Study of waht PbO2 is actually measuring: CBF and difference between Art and venous blood, since it is just a clark electrode, it would make sense that this value rises when you turn up the fiO2 but this does not translate into better O2 delivery (Crit Care Med 2008;36:1917)
Licox waveform tracks CPP regardless of autoregulation (Anesth Analg 2010;110:165)
Excellent Review Article (Crit Care Med 2009; 37:2057–2063)Back to top
Lactate/Pyruvate Ratio should be >40
Back to top
Cerebral Blood Flow
transcranial dopplers PET Xenon CT Scanning If TCD has been calibrated to a quantitative measure of CBF, it can relaibly track changes in CBF can pick up low flow in the initial 24 horus and vasospasm several days post-injuryBack to top
Vents in Heads
hyperventilation works by adjustment of CSF pH in order to cause vasoconstriction. Carbonic anhydrase activity in the choroid plexus will adjust to this new pH and eliminate the vasconstriction. Within 4 to 6 hours, there is either a normalization of arteriolar vessel caliber or actually a hyperemia resulting in elevated ICPs. Keep CO2 at 35
Hypocapnia is actually a really bad idea (crit care med 2010;38:1348)Back to top
Transfusion in Head Injury
keep crit between 30-35 to maximize oxygen delivery but minimize decreased blood flow due to viscosityBack to top
for 1st week. Dilantin may cause drug fever.
Keep on for the first week
Free dilantin should be 1-2Back to top
feed glutamine containing immune diet for 5-10 days if GCS<8
Must manage aggressively any increased temp
use cooling blanket. Wrap hands and feet to prevent shivering. 24 C was just as effective as 7 C and was assoc with less shivering (Crit Care Med 2005;33(7):1672)Back to top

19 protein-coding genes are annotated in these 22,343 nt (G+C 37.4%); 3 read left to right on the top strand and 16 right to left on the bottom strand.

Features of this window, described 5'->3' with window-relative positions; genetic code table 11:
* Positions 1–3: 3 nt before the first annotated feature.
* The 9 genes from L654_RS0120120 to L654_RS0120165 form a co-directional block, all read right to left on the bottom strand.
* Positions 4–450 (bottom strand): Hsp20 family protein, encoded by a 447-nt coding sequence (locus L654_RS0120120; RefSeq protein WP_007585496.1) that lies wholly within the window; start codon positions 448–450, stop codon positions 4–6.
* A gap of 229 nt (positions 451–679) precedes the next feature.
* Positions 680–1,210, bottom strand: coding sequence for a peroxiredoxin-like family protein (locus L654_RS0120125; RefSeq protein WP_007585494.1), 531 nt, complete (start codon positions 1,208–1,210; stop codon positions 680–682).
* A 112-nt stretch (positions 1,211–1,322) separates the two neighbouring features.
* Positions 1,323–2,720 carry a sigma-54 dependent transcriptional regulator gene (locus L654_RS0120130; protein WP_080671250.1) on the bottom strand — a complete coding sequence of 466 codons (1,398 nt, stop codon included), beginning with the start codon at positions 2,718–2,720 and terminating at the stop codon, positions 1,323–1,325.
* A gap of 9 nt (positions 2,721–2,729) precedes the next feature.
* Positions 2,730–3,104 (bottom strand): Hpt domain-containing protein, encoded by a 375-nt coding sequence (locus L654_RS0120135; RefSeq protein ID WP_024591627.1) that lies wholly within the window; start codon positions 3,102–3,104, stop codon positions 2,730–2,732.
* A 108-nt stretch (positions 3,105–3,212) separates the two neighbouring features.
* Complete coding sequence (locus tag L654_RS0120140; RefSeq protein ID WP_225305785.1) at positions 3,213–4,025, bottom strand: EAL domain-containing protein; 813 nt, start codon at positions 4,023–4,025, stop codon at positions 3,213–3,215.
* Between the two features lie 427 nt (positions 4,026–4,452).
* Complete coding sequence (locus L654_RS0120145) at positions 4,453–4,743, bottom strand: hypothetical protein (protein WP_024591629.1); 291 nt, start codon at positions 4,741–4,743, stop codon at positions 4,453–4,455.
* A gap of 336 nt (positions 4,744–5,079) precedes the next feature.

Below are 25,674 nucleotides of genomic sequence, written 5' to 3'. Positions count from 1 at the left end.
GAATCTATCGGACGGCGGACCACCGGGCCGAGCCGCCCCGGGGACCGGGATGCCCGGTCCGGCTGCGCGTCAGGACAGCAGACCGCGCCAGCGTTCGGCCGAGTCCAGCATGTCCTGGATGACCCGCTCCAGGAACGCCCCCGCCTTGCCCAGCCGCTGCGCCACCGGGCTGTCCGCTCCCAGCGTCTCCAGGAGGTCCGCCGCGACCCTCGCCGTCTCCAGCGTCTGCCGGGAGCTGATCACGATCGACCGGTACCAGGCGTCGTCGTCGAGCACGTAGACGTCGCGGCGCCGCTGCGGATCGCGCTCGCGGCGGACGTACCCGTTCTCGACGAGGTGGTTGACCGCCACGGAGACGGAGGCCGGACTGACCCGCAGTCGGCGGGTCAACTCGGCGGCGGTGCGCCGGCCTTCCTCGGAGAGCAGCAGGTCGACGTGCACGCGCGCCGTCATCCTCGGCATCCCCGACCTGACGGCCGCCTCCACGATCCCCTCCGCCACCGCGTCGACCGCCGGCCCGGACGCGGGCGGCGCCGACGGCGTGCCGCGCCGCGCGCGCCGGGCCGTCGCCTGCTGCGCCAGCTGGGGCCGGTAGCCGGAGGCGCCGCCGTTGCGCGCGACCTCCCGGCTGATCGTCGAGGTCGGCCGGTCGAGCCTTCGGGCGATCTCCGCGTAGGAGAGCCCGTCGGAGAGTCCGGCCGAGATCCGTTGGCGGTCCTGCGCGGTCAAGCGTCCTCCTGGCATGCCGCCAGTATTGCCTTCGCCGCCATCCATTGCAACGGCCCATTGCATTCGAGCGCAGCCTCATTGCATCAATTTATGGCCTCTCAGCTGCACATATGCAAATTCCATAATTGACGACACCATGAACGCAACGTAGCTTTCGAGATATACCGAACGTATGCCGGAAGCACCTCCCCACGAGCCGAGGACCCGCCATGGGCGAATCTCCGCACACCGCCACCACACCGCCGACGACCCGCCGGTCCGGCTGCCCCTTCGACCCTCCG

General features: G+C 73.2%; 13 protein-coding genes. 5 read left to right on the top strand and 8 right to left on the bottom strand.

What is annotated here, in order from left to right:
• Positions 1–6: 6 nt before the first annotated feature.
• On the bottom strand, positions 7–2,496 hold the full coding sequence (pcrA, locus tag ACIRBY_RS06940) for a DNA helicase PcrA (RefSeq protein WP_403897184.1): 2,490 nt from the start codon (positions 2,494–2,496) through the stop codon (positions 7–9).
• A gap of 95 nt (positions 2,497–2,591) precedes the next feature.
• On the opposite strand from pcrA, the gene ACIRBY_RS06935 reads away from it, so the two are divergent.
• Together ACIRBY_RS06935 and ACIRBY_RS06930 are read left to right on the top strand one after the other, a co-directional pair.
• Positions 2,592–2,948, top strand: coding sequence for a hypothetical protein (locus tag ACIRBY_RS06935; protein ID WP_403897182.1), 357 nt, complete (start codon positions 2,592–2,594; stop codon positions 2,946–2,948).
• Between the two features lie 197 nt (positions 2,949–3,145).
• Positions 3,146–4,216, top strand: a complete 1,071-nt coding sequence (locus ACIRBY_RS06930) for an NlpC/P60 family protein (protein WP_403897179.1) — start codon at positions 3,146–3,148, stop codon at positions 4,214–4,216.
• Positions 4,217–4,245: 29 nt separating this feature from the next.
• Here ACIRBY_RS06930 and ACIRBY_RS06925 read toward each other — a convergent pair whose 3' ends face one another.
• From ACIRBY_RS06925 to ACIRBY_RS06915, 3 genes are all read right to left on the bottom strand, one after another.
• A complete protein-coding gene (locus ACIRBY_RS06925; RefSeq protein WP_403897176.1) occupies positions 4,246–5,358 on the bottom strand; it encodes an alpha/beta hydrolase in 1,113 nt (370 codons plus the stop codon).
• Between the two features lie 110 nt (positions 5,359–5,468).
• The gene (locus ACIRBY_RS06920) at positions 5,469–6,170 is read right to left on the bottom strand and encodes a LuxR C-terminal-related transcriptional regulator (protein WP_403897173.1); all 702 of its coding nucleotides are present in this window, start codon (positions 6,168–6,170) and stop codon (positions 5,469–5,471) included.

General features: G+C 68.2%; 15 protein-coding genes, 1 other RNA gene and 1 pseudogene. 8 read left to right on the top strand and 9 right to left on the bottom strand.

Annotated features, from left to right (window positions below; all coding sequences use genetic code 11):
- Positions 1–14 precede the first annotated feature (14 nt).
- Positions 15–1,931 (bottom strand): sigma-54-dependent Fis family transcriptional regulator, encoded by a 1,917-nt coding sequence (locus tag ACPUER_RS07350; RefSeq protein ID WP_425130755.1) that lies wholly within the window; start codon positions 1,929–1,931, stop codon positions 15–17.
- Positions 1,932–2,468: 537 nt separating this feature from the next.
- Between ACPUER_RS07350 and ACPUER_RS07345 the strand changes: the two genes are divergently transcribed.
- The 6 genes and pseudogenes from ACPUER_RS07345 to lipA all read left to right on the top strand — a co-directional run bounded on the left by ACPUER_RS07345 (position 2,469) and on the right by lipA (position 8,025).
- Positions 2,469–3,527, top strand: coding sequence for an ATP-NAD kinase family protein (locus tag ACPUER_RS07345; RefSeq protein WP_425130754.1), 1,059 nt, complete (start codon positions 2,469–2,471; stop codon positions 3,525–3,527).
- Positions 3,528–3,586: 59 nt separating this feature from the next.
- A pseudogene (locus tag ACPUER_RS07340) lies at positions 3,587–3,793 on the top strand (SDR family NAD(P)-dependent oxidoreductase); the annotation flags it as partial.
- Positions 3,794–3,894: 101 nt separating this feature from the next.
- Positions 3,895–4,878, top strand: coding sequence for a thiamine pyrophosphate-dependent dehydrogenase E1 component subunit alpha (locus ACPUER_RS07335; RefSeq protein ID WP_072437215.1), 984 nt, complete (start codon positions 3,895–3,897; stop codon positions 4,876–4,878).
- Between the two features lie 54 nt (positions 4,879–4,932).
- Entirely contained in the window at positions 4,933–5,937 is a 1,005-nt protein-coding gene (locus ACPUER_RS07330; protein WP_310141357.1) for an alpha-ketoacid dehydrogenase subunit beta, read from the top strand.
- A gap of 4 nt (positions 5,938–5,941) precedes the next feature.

Hold for 72 hours post-injury, post change in status, or post procedureBack to top
Uncal-uncus of temporal lobe forced against tentorium cerebelli. CN III compressed, ipsilateral dilated pupil
Central Transtentorial-from above
Cerebellotonsilar-tonsils through foramen magnum, bilat pinpoint
Upwards transtentorial-pontine compression, Bilat pinpointBack to top
Pulmonary and Cardiac Sequelae
usually seen in Subarachnoid Hemorrhage (Inten Care Med 2002;28:1012)
due to stimulation of posterior hypothalamus
problems are tachyarrhythmias and signs of ischemia
t-wave abnormalities are usually benign
ventricular hypokinesis is more rare but can be fatal
Neurogenic Pulmonary Edema
believed to be due to catecholamine hypersecretion
Article of Systemic Complications after Head Inj (Anaesthesia 2007;62:474)
any severe tbi (not just aSAH) can cause sympathetic surge which can cause direct injury of the myocardium
Neurogenic pulmonary edema can occur up to 14 days after the original TBI. catecholamine storm is implicated.
intense pulmonary vasoconstriction; increased intravascular hydrostatic pressure; and transudation of plasma fluid into extravascular space
these cause direct endothelial injuriesBack to top